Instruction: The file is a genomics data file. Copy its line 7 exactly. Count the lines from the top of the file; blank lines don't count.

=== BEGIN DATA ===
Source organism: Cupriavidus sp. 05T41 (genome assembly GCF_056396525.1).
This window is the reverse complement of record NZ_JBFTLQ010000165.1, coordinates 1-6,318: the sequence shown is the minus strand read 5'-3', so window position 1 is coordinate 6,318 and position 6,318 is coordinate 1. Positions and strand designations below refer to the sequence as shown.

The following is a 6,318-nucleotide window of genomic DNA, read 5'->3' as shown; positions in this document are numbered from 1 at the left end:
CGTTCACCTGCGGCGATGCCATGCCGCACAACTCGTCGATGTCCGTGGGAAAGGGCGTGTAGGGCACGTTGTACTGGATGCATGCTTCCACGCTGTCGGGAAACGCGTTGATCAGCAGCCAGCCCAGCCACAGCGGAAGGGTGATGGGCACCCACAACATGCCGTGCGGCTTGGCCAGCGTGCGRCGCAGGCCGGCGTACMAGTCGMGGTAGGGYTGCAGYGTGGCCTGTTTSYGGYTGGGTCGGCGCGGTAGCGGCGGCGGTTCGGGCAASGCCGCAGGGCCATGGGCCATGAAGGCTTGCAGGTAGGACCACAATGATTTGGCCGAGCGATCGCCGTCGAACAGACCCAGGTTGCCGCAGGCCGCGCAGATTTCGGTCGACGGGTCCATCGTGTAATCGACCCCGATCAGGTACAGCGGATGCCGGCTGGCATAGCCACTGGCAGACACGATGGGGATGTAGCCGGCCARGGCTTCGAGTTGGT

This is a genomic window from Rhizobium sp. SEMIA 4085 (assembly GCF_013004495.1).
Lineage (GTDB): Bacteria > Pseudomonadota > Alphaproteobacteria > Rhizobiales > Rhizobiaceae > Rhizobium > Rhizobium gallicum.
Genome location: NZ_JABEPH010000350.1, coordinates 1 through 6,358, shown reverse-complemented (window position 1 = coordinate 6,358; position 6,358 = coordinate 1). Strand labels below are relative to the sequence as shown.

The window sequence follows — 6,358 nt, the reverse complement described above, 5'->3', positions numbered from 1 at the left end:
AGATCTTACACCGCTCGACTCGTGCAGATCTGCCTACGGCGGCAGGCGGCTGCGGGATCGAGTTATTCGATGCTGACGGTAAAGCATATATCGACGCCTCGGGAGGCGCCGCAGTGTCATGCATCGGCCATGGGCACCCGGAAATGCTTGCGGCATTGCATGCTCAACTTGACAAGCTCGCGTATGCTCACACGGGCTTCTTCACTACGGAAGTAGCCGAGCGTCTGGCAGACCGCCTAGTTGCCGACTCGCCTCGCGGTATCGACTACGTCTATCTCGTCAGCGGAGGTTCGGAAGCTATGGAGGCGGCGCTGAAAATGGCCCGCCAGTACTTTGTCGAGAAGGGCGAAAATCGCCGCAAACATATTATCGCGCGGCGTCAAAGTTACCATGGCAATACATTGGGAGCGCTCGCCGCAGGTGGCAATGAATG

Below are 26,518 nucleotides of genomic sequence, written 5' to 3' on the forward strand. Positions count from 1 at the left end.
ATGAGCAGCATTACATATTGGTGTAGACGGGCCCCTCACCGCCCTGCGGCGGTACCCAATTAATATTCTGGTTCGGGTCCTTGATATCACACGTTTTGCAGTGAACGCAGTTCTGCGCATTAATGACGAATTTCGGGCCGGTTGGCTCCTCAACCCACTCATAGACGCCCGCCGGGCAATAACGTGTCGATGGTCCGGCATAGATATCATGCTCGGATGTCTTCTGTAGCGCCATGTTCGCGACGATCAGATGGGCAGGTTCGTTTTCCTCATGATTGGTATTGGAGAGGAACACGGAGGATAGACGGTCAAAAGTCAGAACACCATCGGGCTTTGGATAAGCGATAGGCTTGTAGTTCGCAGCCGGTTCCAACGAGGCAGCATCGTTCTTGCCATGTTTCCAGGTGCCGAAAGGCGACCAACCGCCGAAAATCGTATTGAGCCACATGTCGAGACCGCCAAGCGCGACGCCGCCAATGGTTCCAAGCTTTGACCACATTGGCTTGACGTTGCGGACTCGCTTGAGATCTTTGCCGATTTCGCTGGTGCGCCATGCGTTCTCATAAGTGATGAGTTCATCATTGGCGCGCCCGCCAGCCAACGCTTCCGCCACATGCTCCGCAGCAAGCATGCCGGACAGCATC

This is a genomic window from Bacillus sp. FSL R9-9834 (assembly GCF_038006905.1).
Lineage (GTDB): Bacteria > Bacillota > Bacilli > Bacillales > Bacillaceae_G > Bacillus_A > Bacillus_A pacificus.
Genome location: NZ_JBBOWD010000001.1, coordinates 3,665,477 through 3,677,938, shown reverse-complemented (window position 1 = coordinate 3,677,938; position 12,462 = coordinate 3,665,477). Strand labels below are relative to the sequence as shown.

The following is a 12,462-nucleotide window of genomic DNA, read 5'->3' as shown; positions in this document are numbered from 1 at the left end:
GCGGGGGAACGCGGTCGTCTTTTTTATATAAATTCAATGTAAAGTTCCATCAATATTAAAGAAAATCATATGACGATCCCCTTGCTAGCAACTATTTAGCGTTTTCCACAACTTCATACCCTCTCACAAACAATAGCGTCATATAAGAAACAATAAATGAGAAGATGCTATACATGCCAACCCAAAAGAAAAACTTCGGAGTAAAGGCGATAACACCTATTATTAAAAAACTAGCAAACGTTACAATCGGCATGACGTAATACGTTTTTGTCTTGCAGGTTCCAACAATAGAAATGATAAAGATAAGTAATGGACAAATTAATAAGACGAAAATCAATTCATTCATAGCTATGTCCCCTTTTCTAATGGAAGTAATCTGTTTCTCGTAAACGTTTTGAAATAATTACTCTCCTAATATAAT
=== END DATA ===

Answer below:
Genome location: NZ_JABEPH010000350.1, coordinates 1 through 6,358, shown reverse-complemented (window position 1 = coordinate 6,358; position 6,358 = coordinate 1). Strand labels below are relative to the sequence as shown.